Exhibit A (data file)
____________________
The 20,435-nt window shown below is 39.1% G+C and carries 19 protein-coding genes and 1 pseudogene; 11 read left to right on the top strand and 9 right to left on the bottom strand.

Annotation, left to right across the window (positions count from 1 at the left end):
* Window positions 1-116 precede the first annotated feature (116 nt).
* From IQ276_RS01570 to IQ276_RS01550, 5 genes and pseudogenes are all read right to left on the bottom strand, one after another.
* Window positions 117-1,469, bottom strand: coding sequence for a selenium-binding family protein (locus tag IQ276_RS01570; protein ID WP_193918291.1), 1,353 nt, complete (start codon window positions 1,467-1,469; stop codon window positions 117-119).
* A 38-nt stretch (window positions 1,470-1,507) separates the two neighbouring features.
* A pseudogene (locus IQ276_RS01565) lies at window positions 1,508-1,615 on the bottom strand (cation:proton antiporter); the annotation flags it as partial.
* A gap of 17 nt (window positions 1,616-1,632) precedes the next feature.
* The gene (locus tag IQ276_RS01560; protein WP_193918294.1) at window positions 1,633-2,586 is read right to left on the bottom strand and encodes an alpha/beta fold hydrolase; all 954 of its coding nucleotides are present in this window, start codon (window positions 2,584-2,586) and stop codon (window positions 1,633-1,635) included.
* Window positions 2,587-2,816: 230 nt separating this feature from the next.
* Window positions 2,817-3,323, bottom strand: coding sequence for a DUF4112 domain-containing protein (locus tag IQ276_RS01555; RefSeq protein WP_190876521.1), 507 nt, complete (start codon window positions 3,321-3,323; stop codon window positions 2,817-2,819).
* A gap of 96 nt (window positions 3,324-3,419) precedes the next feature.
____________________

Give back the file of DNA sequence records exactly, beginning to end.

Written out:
The 20,435-nt window shown below is 39.1% G+C and carries 19 protein-coding genes and 1 pseudogene; 11 read left to right on the top strand and 9 right to left on the bottom strand.

Annotation, left to right across the window (positions count from 1 at the left end):
* Window positions 1-116 precede the first annotated feature (116 nt).
* From IQ276_RS01570 to IQ276_RS01550, 5 genes and pseudogenes are all read right to left on the bottom strand, one after another.
* Window positions 117-1,469, bottom strand: coding sequence for a selenium-binding family protein (locus tag IQ276_RS01570; protein ID WP_193918291.1), 1,353 nt, complete (start codon window positions 1,467-1,469; stop codon window positions 117-119).
* A 38-nt stretch (window positions 1,470-1,507) separates the two neighbouring features.
* A pseudogene (locus IQ276_RS01565) lies at window positions 1,508-1,615 on the bottom strand (cation:proton antiporter); the annotation flags it as partial.
* A gap of 17 nt (window positions 1,616-1,632) precedes the next feature.
* The gene (locus tag IQ276_RS01560; protein WP_193918294.1) at window positions 1,633-2,586 is read right to left on the bottom strand and encodes an alpha/beta fold hydrolase; all 954 of its coding nucleotides are present in this window, start codon (window positions 2,584-2,586) and stop codon (window positions 1,633-1,635) included.
* Window positions 2,587-2,816: 230 nt separating this feature from the next.
* Window positions 2,817-3,323, bottom strand: coding sequence for a DUF4112 domain-containing protein (locus tag IQ276_RS01555; RefSeq protein WP_190876521.1), 507 nt, complete (start codon window positions 3,321-3,323; stop codon window positions 2,817-2,819).
* A gap of 96 nt (window positions 3,324-3,419) precedes the next feature.